Recently in my junior year I have begun my venture into the world of the American streets. By that I mean I have begun learning how to drive. I’ll be honest, it’s been rough. The cinematic scene of the teenage girl hitting the road seems far from my reality of jerky steering and lurching halts at the red light. No, it hasn’t been easy, but I think driving has given me a whole new perspective on my position in the world.
As a passenger, your perspective is passive. You lean your head against the window and you watch your neighborhood go by. The movement of the cars around you appears timed and orderly and jeez! Why can’t your dad just park in one go? But as a new driver having that control is unnatural and horrifying. You suddenly have to think about every move you make, the cars around you, and how to get to where you’re going. It’s scary, especially being aware that you could get into an accident, but I’ve learned to be more observant. As a writer, detail and specificity are so important. When I’m driving I find myself focusing on the color of every sign, how each pedestrian walks, and the layout of every block. Driving has given me a new freedom and I can go through the world so differently from how I did before. I feel this is truly the transition from my childhood to my adulthood.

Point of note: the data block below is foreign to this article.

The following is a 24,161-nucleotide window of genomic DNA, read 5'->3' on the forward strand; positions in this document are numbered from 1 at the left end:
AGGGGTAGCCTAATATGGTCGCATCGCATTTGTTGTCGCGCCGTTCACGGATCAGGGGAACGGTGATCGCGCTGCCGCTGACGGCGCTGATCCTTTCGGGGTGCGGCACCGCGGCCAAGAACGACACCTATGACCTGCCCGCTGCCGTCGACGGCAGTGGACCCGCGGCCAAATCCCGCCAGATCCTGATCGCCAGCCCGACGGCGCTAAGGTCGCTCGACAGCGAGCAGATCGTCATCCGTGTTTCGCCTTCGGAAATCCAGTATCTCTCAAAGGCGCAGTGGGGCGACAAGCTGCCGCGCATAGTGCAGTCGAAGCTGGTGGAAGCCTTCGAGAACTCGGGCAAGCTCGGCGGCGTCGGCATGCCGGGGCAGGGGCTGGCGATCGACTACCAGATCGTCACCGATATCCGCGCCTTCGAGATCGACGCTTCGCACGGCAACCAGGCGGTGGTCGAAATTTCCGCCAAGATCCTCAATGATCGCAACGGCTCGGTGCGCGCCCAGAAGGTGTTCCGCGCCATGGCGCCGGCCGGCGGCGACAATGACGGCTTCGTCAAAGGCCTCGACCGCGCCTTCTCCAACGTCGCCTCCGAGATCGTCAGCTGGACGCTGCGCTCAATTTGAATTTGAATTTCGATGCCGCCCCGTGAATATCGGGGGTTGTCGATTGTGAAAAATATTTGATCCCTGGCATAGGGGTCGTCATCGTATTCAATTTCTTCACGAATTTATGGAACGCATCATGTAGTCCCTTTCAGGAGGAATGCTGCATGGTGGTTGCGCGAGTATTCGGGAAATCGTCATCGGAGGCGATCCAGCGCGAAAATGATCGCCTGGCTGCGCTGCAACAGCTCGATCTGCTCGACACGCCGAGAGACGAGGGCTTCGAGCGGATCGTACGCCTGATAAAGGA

Julieta Roll, class of 2019